Shortly after the opening face-off, Leonsis was back in his suite. He sat down in time to see a goal scored for the Boston Bruins. I noted that gamblers had definitely put bets both for and against the Capitals when sports wagers were now legal. Naturally, Leonsis wanted his team to win, even though this preseason game didn’t really count. But he agreed that just the fact that it was possible to make such bets indicated that, in a way, he had already prevailed.

ImageTed Leonsis holding up the Stanley Cup after the Vegas Golden Knights were defeated in the 2018 NHL Stanley Cup Finals by the Washington Capitals.
In the 2018 NHL Stanley Cup Finals, Ted Leonsis kept up the Stanley Cup after the Washington Capitals beat the Vegas Golden Knights. Credit … Dave Sandford / Getty Images
Television started reframing the way we view sports in the middle of the 20th century. It provided us with replays and extended timeouts, moved games from the World Series into prime time, scrambled affiliations to the conference. Fans have become acquainted with teams many hundreds of miles away through national telecasts and highlights and, later, superstations and cable networks. Gambling is now poised to unleash changes that are just as transformational, and they can arrive quickly. PricewaterhouseCoopers reported in an October report that a fully formed sports gambling industry will attract $100 billion in bets per year in all states; the National Congressional Gambling Impact Study Commission has indicated that the number could be closer to $400 billion. Whatever the size of the jackpot, they all like a piece of it from clubs, teams and broadcasters. “The players, the sponsors, all the stakeholders in the ecosystem can become beneficiaries of this,” says Peter Guber, an owner of both the Golden State Warriors and the Los Angeles Dodgers.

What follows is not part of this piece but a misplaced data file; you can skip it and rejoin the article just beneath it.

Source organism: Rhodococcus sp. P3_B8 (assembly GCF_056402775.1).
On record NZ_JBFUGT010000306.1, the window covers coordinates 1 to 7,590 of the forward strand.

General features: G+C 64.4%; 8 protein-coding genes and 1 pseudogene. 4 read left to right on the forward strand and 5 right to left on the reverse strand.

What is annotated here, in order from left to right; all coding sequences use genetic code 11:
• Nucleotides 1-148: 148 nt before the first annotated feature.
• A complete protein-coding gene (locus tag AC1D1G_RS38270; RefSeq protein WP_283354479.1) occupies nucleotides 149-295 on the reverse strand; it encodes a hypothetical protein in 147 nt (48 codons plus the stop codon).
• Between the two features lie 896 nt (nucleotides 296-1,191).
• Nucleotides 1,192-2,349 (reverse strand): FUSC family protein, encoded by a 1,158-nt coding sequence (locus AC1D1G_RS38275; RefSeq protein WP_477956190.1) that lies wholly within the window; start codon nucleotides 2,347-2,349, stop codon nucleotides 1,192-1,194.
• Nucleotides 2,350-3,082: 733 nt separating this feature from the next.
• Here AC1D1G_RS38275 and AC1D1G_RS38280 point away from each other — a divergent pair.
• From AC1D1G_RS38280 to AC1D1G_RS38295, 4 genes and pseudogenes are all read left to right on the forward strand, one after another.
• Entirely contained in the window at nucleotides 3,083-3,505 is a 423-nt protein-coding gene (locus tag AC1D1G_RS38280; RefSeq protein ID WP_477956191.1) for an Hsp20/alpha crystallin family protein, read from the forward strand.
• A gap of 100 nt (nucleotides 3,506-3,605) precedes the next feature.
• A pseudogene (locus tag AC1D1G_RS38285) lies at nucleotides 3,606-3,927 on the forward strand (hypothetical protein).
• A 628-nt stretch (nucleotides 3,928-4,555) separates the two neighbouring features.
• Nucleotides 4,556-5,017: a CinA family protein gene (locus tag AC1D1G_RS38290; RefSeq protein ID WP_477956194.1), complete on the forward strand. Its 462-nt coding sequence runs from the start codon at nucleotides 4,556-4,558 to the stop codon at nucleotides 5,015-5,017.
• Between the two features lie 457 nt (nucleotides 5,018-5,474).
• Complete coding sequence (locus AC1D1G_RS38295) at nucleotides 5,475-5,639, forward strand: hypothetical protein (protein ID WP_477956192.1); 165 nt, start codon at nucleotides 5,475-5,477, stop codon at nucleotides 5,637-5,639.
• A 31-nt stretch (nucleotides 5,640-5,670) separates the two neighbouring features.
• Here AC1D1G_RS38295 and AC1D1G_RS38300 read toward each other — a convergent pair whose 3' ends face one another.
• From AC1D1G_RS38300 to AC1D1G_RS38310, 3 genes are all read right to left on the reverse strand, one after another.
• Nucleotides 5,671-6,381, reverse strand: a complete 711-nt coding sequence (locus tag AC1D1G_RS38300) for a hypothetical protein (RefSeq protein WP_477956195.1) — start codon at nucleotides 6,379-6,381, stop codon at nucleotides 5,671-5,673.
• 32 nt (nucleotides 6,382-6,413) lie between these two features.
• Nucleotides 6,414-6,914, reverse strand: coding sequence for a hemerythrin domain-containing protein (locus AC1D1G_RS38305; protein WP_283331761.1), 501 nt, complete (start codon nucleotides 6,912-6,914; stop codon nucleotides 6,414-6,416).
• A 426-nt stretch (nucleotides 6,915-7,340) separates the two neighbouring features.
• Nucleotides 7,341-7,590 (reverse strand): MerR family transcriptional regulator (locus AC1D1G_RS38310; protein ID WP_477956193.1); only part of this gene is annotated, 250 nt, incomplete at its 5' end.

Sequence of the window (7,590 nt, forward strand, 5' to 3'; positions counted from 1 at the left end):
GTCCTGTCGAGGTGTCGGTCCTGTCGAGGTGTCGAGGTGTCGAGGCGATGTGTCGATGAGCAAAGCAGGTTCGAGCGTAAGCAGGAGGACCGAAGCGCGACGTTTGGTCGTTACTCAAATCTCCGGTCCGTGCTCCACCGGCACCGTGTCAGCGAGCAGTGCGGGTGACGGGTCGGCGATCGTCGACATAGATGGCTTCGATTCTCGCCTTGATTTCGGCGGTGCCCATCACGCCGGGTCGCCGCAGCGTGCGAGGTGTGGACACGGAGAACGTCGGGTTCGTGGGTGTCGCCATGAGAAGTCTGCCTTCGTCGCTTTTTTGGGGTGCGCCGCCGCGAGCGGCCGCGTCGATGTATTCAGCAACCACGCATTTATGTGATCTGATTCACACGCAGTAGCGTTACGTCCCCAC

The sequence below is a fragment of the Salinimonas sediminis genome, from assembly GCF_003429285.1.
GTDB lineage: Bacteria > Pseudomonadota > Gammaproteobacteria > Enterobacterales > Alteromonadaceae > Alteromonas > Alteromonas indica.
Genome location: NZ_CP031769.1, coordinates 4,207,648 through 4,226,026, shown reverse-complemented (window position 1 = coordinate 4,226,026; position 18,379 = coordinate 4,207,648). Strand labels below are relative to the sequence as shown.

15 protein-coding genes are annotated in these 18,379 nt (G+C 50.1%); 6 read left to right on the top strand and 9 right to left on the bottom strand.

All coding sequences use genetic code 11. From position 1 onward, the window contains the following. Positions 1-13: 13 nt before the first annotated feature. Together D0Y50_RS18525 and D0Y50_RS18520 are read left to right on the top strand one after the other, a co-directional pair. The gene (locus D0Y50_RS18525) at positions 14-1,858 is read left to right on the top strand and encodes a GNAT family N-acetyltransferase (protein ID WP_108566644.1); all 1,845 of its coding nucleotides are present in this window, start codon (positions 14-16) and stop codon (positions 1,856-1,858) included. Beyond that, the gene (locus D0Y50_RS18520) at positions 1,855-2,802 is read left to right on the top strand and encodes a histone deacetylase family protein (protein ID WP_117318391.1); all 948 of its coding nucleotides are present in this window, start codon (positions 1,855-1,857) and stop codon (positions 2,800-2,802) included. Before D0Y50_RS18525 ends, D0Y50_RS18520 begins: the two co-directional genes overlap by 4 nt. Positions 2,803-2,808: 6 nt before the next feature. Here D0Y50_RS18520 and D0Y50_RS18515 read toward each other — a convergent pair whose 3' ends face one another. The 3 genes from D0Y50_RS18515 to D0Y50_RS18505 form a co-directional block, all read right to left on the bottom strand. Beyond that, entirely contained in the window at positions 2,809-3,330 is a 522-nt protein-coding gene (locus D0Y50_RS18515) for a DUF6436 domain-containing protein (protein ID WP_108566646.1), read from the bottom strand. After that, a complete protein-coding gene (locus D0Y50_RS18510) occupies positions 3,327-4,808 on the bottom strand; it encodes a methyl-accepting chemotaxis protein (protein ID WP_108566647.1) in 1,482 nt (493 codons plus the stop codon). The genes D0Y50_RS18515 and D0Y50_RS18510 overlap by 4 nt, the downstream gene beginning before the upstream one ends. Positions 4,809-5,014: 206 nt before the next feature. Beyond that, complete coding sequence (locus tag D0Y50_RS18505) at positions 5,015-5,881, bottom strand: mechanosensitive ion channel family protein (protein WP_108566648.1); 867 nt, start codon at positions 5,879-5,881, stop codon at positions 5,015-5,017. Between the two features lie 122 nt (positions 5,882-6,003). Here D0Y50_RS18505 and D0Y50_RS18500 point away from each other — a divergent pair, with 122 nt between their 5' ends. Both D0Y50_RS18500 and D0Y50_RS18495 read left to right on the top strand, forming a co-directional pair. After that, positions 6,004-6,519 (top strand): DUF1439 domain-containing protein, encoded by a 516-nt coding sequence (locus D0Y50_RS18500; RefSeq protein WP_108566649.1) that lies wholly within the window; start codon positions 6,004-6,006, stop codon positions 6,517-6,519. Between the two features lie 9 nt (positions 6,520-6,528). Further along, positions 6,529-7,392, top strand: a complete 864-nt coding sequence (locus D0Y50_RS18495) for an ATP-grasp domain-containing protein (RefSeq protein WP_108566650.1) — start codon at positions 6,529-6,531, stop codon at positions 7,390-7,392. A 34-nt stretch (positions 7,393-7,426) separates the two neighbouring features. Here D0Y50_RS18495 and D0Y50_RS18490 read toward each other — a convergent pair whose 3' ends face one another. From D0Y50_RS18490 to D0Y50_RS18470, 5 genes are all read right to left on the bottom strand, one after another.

The games we watch are now improved by data obtained by advances in technology. Announcers inform us how hard baseballs are struck and how far they go, or how many miles a soccer player has been especially involved. Since such derivatives produce new betting opportunities, we’re sure to see several more of them. (The N.B.A. has been advertising for a gambling data analyst on the employment website Glassdoor.) Hockey hasn’t traditionally generated much in the way of metrics, but in order to learn who is skating the fastest or shooting the hardest, the N.H.L. is preparing to record the movements of every player during every game and even put a chip inside the puck. Chris Grove, an analyst who consults gaming companies and investors, says, “Leagues are building a fire hose of data around their product.” “And the logical receiver is the betting industry of that material.”

What are the chances in the next two innings that anyone would homer? Or kicks a field goal in the next five minutes? Imagine those odds sliding across the bottom of your screen like the CNN news crawl. As a sports media consultant and former N.B.A. executive named Ed Desser puts it, “How does the production and presentation of telecasts change to accommodate gambling? ” Explicit references to betting might seem jarring during a Masters broadcast, which has the feel of a conversation in a Ritz-Carlton lobby. But Tiger Woods and Phil Mickelson’s made-for-TV showdown in November, which included such information, gave viewers more reasons to care about what happened.